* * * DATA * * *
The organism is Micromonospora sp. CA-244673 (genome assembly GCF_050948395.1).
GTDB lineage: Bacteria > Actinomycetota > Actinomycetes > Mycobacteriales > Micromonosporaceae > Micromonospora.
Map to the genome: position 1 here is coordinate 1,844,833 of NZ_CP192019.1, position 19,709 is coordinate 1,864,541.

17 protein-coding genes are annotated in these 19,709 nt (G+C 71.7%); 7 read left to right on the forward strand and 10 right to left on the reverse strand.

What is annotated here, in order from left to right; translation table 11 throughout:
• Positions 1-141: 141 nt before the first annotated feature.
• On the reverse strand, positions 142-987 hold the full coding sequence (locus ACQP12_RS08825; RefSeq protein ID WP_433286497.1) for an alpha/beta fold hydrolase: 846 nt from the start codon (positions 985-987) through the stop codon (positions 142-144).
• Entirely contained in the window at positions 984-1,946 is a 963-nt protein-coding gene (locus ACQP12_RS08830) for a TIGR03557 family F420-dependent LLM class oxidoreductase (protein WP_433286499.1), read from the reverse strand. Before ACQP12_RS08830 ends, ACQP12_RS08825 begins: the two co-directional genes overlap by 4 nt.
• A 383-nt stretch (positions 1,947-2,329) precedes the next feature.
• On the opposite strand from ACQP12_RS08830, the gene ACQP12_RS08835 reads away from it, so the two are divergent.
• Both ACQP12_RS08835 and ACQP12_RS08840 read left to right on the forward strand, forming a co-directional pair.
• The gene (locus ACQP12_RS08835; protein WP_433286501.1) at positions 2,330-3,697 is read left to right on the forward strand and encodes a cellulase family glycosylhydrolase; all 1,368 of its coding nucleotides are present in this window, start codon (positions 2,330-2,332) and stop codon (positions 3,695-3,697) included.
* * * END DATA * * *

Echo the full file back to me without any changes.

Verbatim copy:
The organism is Micromonospora sp. CA-244673 (genome assembly GCF_050948395.1).
GTDB lineage: Bacteria > Actinomycetota > Actinomycetes > Mycobacteriales > Micromonosporaceae > Micromonospora.
Map to the genome: position 1 here is coordinate 1,844,833 of NZ_CP192019.1, position 19,709 is coordinate 1,864,541.

17 protein-coding genes are annotated in these 19,709 nt (G+C 71.7%); 7 read left to right on the forward strand and 10 right to left on the reverse strand.

What is annotated here, in order from left to right; translation table 11 throughout:
• Positions 1-141: 141 nt before the first annotated feature.
• On the reverse strand, positions 142-987 hold the full coding sequence (locus ACQP12_RS08825; RefSeq protein ID WP_433286497.1) for an alpha/beta fold hydrolase: 846 nt from the start codon (positions 985-987) through the stop codon (positions 142-144).
• Entirely contained in the window at positions 984-1,946 is a 963-nt protein-coding gene (locus ACQP12_RS08830) for a TIGR03557 family F420-dependent LLM class oxidoreductase (protein WP_433286499.1), read from the reverse strand. Before ACQP12_RS08830 ends, ACQP12_RS08825 begins: the two co-directional genes overlap by 4 nt.
• A 383-nt stretch (positions 1,947-2,329) precedes the next feature.
• On the opposite strand from ACQP12_RS08830, the gene ACQP12_RS08835 reads away from it, so the two are divergent.
• Both ACQP12_RS08835 and ACQP12_RS08840 read left to right on the forward strand, forming a co-directional pair.
• The gene (locus ACQP12_RS08835; protein WP_433286501.1) at positions 2,330-3,697 is read left to right on the forward strand and encodes a cellulase family glycosylhydrolase; all 1,368 of its coding nucleotides are present in this window, start codon (positions 2,330-2,332) and stop codon (positions 3,695-3,697) included.